On Loss and Rejoicing by Patricia Wellingham-Jones

alderforestcreek2I grieve the loss
of the riverine forest,
the alders Nature bestowed
after the great flood.

Yesterday they were cut down,
turned into firewood,
victims of the canker disease
sweeping the globe’s northern tier.

This morning I mourn their passing,
slowly survey my changed domain
and discover that in this loss
I have cause to rejoice.

Now I see the creek stretch
from above the bridge
to more than a mile downstream,
trimmed by young sycamores left standing.

On a snag high on the far bank
a bald eagle overlooks his kingdom
and air swishes freely through the new space
to cool my flushed face.

About the Author: Patricia Wellingham-Jones

PatriciaWellingham-JonesPatricia Wellingham-Jones is a widely published former psychology researcher and writer/editor. She has a special interest in healing writing, with poems recently in The Widow’s Handbook (Kent State University Press). Chapbooks include Don’t Turn Away: poems about breast cancer, End-Cycle: poems about caregiving, Apple Blossoms at Eye Level, Voices on the Land and Hormone Stew.

Sunday Brunch: Kite and String

Kite and String

Sunday Brunch With Melissa Bartell


“What is it like,” I asked my husband earlier this weekend, “being married to someone with a creative personality?”

“Well,” he answered slowly (but then, he does most things both slowly and methodically), “it’s never boring.”

“That was very diplomatic,” I told him. “But not terribly helpful.”

Kite and StringHe pointed out that since he was in the process of hanging all the clean laundry that doesn’t get folded, he was being helpful enough for one day. “Anyway,” he added, “you keep telling me I suck at multitasking.”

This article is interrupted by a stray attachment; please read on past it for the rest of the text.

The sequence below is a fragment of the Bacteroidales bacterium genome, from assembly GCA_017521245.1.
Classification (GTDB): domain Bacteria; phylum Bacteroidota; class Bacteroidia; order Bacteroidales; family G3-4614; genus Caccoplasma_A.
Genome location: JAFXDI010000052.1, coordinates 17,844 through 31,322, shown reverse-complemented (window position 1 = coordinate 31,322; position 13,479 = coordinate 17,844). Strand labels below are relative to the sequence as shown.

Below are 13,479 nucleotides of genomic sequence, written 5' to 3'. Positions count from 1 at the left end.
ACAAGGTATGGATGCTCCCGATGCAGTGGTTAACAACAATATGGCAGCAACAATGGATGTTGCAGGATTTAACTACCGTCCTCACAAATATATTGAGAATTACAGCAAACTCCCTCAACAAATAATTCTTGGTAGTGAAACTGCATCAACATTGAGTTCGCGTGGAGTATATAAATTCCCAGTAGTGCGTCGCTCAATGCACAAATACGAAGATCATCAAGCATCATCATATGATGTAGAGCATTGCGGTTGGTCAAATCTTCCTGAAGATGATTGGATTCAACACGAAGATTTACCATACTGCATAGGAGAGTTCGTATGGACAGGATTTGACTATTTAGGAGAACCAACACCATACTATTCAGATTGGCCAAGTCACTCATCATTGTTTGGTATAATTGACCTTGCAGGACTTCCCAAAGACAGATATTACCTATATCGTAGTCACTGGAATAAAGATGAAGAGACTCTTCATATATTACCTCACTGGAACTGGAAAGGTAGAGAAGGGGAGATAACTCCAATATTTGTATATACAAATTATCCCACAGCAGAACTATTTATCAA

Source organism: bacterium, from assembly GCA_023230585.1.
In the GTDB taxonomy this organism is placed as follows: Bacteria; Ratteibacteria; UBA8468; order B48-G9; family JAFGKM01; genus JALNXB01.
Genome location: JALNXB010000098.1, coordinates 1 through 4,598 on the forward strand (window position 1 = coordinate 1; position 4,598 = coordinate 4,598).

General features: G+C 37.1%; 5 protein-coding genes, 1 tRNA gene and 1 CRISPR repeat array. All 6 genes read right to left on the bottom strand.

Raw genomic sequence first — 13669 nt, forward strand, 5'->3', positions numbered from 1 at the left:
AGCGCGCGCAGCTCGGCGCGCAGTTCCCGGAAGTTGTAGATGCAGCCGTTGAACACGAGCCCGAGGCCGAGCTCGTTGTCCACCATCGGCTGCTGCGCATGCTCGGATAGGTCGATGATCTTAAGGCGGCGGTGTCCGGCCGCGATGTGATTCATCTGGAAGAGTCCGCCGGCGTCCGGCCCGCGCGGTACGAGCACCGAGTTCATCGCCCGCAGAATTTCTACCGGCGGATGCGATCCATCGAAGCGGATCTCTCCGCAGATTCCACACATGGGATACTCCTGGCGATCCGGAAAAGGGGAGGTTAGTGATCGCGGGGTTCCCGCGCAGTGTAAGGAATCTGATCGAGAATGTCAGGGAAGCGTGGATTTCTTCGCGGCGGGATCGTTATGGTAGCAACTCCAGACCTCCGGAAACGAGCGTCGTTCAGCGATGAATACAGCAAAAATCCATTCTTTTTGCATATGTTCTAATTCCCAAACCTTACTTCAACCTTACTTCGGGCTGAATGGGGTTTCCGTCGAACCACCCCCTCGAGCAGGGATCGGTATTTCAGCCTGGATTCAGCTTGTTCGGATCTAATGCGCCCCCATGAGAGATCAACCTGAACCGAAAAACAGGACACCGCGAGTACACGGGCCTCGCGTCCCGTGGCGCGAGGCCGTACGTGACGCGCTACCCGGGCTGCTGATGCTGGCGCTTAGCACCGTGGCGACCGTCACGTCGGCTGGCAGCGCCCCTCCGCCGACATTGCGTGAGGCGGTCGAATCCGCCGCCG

“Well,” I responded. “You do.”  Then I turned on my heel and left the room, fighting not to laugh.

Last month, Fuzzy (that’s my nickname for him, though his real identity isn’t a secret) and I celebrated our twenty-first wedding anniversary. Our celebration was tame – we went out for breakfast – which may seem like nothing, but a lot of our first dates involved breakfast food, so it was appropriate for us.

Besides, we bought each other our big gifts – VIP tickets to Dallas Comic Con in June – back in February. Going to cons is something we both enjoy, and we’re comfortable enough in our mutual geekiness that we’re not embarrassed about it.

If you’d asked me, when I was seven, if I was ever going to get married I would have giggled and blushed and admitted that I had a crush on Shaun Cassidy, who was known to me, then, as Joe Hardy on the Hardy Boys television show.

If you’d asked me the same question when I was twelve, I would have glowered at you, and insisted I was never, ever getting married, but on the off-chance that I did we would have separate apartments. (Sometimes, I’m not sure that was a bad idea.)

I was never the girl who dreamed about getting married, had her wedding planned before she could construct complete sentences, or gushed over brides and babies.

At nineteen, I had this romantic notion of being a contemporary version of a foreign correspondent, traveling all over the world, sending thick, vivid letters back home, and having a succession of brooding, artsy lovers.

That didn’t happen, but I did date a musician for a while when I was twenty-one. He was older. And he was a mess. But every relationship teaches you something, and I came away from that experience with a great appreciation for jazz and blues and The Great American Songbook.

From the beginning, our relationship – Fuzzy’s and mine – was uniquely ours. We met online in a time when nobody was doing that, and the world wide web… wasn’t. We started planning a proper wedding only to realize we didn’t want to deal with the fuss, or our family’s differing religious and political views, or the fact that I’d just moved from California to South Dakota to be with him, and didn’t have a job (or health insurance) yet.

We eloped on a chilly Friday in March, in the courthouse where Laura and Almanzo Wilder’s marriage was registered (I was a life-long Laura fan, and became more of one when, on my first visit to South Dakota, the drive to the family farm took us, not only down the Laura Ingalls Wilder Historical Highway, but past DeSmet – the actual “Little Town” on the prairie.)